When a light fixture is overlamped, the socket can also be a source of danger. An overdrawn lamp is bound to overheat at the socket and through the underlying wires. The overheating can cause arcing, where eclectic sparks are sent through the air between wires. Arcing is a leading cause of fires.
- If you have any light fixtures that were made prior to 1985, only use bulbs of 60 watts or less. With any fixture manufactured during the past 30 years, read the wattage limit listed on it, and stay within that range.
There are few things more annoying than replacing light bulb faster than you bought them. Fortunately, getting to the bottom of why your lights are not lasting as long as they should is a fairly straightforward process. For starters,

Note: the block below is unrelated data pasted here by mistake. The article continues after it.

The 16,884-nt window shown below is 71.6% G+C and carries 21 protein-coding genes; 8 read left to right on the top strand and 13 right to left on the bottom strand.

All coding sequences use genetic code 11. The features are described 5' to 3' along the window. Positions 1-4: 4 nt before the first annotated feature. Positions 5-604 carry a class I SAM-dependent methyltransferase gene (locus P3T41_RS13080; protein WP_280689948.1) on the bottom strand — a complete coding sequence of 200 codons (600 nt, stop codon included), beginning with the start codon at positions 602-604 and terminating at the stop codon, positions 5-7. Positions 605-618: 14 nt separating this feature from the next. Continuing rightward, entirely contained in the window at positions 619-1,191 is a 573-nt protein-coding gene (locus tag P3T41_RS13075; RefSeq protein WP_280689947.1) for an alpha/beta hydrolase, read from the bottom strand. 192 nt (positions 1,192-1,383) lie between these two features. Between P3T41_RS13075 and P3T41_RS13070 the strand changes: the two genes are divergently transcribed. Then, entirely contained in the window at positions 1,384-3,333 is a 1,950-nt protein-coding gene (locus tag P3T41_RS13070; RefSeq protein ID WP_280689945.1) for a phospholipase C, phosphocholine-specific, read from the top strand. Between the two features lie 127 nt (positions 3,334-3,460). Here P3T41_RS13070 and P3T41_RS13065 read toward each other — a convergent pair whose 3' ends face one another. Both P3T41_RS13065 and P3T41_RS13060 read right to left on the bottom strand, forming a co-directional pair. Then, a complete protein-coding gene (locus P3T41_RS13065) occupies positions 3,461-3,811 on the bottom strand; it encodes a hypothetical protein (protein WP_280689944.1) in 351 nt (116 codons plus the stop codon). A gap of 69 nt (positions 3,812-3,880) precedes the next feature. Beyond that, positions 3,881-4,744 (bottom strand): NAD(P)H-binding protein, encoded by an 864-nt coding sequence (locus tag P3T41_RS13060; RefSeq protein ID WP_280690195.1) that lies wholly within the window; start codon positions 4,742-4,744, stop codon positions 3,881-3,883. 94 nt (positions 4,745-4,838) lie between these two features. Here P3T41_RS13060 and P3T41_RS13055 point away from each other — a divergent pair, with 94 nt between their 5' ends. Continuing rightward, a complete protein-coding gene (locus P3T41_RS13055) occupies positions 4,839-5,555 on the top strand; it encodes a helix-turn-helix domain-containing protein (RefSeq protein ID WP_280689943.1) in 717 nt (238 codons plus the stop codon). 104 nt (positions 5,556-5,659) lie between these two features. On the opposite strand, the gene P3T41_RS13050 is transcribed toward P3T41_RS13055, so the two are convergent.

- Make sure you are using the appropriate wattage. If that isn’t the problem,
- Check the insulation in the fixture and make sure it isn’t too close to the bulb.
- If the bulb still burns out quickly, then you are probably dealing with faulty wiring in the fixture, circuit, or mains.
 ELECTRICAL SHOCK
Electrical shocks are mild yet annoying occurrences that sometimes happen at the flick of certain light switches and appliances. The problem could stem from either the power source or the device itself. If the problem occurs with only one particular device, that’s likely the culprit. If a certain outlet is generating shocks through various devices that it powers, the issue is probably down to the power source. In the latter case, you should definitely have the matter checked by a professional electrician.
 TRIPPING OF CIRCUIT BREAKER
If an appliance overdraws an outlet with a circuit breaker, the breaker might trip and cut the power supply. When this happens, it means that the circuit breaker is warning you against overloading the outlet.